Saying Goodbye To Smartphone Bezels

by dhiram

Smartphones started off as the coolest-looking tech gadgets to ever hit the market. When Apple unveiled the first iPhone, the industry was set on course to keep pushing the envelope while never compromising on design.

Design-thinking is clearly at the forefront of the most successful smartphone companies today. Xiaomi, OnePlus, and even Google now know that the best way to beat out incumbents like Samsung and Apple is to design better-looking phones.

Smartphones are, after all, simply a brick with a ton of computing power packed beneath a small, flat screen. Screens have been getting bigger over the years, but so have the phones that encase them. At this point, most new phones are so big that they’re a few inches shy of being labeled a phablet or mini-tablet. The amount of real-estate smartphones take in your pocket and within a phone case has been exponentially rising over the years. The only way to push the design is to make the screen much bigger without bulking up the body. Perhaps the best way to achieve that is to ditch the bezel.

Bezel-less phones are nothing new. They’ve been around since Samsung started experimenting with the Galaxy S6 Edge in late-2014. It was the start of a bezel-free revolution, but over the past few years we’ve only seen a select few bezel-free phones. This includes Xiaomi’s heroic attempts – Mi Mix and Mi Note 2 – and Samsung’s ill-fated S7.

A teaser from Android founder Andy Rubin showed us a clearly bezel-free concept for his upcoming Essential’s smartphone. Although Rubin offered only a glimpse of the phone, if the body turns out to be completely devoid of a bezel, it’s safe to say his new startup is on trend.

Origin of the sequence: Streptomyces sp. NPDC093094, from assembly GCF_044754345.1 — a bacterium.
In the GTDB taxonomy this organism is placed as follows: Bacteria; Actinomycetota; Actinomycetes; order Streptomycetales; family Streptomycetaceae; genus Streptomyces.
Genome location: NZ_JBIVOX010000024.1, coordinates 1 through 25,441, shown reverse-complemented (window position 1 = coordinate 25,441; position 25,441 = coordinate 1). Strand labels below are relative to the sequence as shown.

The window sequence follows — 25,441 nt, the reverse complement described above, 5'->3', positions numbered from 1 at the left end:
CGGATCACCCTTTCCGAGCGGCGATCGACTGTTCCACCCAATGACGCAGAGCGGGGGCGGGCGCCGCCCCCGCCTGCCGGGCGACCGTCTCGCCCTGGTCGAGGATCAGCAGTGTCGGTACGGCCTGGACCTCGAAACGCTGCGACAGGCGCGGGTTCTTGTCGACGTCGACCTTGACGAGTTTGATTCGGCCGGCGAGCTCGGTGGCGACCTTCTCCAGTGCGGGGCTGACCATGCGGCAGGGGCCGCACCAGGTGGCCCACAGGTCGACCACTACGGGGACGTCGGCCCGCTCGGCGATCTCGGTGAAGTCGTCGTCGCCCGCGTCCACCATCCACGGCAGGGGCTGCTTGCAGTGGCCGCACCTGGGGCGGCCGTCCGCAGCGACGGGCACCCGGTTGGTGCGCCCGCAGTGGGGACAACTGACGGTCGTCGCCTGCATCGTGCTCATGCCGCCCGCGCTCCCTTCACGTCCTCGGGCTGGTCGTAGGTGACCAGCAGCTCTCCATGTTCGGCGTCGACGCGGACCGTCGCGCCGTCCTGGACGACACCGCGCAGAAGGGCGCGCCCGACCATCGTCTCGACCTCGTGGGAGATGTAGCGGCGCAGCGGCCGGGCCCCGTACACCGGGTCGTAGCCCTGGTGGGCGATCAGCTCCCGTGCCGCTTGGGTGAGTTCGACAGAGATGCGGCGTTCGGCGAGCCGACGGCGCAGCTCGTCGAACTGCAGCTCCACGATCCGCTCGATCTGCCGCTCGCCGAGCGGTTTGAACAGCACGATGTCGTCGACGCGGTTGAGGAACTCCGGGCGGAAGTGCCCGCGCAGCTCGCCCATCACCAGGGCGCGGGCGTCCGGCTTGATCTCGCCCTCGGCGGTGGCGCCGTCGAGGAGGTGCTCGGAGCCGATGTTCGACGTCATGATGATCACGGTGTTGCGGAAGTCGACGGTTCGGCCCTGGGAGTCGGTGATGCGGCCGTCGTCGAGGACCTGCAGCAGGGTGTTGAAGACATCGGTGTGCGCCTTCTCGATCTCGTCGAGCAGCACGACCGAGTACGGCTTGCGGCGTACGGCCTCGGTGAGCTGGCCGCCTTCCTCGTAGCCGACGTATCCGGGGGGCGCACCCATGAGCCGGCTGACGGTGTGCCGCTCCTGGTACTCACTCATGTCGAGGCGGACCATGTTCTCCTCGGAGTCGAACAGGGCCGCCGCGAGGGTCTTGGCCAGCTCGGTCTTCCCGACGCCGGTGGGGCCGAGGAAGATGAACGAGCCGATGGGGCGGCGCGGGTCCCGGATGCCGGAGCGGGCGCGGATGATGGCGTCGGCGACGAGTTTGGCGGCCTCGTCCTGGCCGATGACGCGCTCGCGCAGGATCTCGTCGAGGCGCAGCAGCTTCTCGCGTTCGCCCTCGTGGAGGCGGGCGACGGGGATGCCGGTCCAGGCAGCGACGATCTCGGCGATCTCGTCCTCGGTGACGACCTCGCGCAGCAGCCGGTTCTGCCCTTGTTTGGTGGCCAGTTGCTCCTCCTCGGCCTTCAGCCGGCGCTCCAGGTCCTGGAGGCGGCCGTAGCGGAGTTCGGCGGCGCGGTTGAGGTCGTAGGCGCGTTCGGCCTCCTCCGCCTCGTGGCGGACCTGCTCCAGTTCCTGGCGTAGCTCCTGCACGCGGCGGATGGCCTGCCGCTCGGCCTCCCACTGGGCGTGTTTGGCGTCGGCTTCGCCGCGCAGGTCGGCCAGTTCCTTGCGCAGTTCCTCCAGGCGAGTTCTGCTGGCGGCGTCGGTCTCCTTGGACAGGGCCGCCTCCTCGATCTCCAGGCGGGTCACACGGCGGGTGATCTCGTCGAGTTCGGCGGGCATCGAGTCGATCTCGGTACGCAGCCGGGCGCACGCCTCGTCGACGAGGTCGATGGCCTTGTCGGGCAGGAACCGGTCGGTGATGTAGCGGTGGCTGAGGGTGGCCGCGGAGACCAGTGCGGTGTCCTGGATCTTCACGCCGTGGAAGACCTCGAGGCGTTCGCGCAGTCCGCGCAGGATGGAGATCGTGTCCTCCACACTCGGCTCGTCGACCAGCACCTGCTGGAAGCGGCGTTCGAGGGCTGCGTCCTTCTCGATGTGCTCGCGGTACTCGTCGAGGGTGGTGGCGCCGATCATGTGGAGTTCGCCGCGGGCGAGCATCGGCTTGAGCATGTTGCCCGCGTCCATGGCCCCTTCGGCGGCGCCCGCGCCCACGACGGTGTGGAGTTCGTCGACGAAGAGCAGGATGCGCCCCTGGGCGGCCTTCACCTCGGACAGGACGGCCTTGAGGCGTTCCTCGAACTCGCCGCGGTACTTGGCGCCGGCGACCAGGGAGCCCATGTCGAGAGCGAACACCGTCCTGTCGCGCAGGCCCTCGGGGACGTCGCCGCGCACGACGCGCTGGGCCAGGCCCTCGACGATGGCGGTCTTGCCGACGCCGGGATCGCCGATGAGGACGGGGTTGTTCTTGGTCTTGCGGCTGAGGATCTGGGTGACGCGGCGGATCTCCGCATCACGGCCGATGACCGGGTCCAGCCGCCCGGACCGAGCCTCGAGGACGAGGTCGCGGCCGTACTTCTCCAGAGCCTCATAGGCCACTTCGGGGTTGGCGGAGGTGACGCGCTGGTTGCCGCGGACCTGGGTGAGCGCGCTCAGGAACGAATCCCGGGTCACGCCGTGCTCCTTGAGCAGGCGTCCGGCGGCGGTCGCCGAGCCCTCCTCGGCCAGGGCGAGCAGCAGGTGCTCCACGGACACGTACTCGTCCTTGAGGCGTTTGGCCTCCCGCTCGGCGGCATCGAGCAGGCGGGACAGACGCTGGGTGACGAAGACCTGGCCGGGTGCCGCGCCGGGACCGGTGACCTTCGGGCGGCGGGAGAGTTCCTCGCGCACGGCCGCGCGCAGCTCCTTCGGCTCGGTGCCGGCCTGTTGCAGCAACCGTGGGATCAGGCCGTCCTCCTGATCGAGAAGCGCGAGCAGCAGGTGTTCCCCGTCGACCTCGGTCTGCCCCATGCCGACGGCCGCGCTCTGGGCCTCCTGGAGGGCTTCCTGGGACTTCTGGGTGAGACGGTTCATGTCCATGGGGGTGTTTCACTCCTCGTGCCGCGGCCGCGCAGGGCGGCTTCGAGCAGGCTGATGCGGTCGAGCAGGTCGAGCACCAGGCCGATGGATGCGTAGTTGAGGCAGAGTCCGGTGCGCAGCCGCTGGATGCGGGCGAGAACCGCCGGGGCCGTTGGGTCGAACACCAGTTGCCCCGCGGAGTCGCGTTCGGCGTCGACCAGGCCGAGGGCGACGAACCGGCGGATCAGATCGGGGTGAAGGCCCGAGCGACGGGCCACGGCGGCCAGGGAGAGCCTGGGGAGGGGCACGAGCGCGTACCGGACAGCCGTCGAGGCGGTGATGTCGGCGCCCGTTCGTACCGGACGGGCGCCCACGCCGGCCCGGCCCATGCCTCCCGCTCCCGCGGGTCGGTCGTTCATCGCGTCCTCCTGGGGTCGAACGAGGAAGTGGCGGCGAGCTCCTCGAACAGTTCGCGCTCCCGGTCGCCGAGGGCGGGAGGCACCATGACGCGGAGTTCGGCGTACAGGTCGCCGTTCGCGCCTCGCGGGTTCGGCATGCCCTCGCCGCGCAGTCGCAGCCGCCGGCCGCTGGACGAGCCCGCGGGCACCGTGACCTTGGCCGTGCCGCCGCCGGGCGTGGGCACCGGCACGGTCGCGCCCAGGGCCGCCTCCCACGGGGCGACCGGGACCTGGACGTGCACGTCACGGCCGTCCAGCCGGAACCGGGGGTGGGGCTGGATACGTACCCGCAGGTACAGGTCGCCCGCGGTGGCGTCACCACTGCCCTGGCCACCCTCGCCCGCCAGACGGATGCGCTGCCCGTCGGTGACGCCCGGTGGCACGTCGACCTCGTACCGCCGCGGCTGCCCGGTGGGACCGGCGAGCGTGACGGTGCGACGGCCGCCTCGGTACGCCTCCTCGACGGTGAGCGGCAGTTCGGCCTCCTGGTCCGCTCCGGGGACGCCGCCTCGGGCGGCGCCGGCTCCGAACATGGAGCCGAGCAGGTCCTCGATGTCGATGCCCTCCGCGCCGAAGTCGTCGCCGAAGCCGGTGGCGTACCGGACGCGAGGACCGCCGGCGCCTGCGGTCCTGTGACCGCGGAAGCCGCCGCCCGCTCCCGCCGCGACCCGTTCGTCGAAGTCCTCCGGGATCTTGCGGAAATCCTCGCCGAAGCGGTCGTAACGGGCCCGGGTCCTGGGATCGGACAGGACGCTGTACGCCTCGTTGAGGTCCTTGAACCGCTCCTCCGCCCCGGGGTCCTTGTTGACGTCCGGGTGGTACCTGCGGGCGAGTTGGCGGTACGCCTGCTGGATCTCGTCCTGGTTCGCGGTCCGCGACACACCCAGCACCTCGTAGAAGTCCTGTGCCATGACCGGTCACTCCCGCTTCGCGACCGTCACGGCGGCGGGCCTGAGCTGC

Bezels are notorious for being the ugliest part of the modern phone. While the rest of the front keeps evolving – getting sharper and more interactive – the top and bottom layers have been little more than dead-space.

Yet, bezels are still a necessity for many smartphone users. These chunks of dead space offer users a point of friction so they can hold the device comfortably without knitting random points on the screen. Bulky, clumsy human fingers are holding the industry back.

For now, getting rid of the bezel is more about style and less about functionality.

There could be a software work around for this issue. Sophisticated operating systems could, in theory, identify your fingers and make it easier to use a bezel-free screen without accidentally hitting something you didn’t intend to. Considering the world’s biggest tech companies are working hard to solve this problem, expect to see bigger screens, compact phones, and less bezels in the near future.

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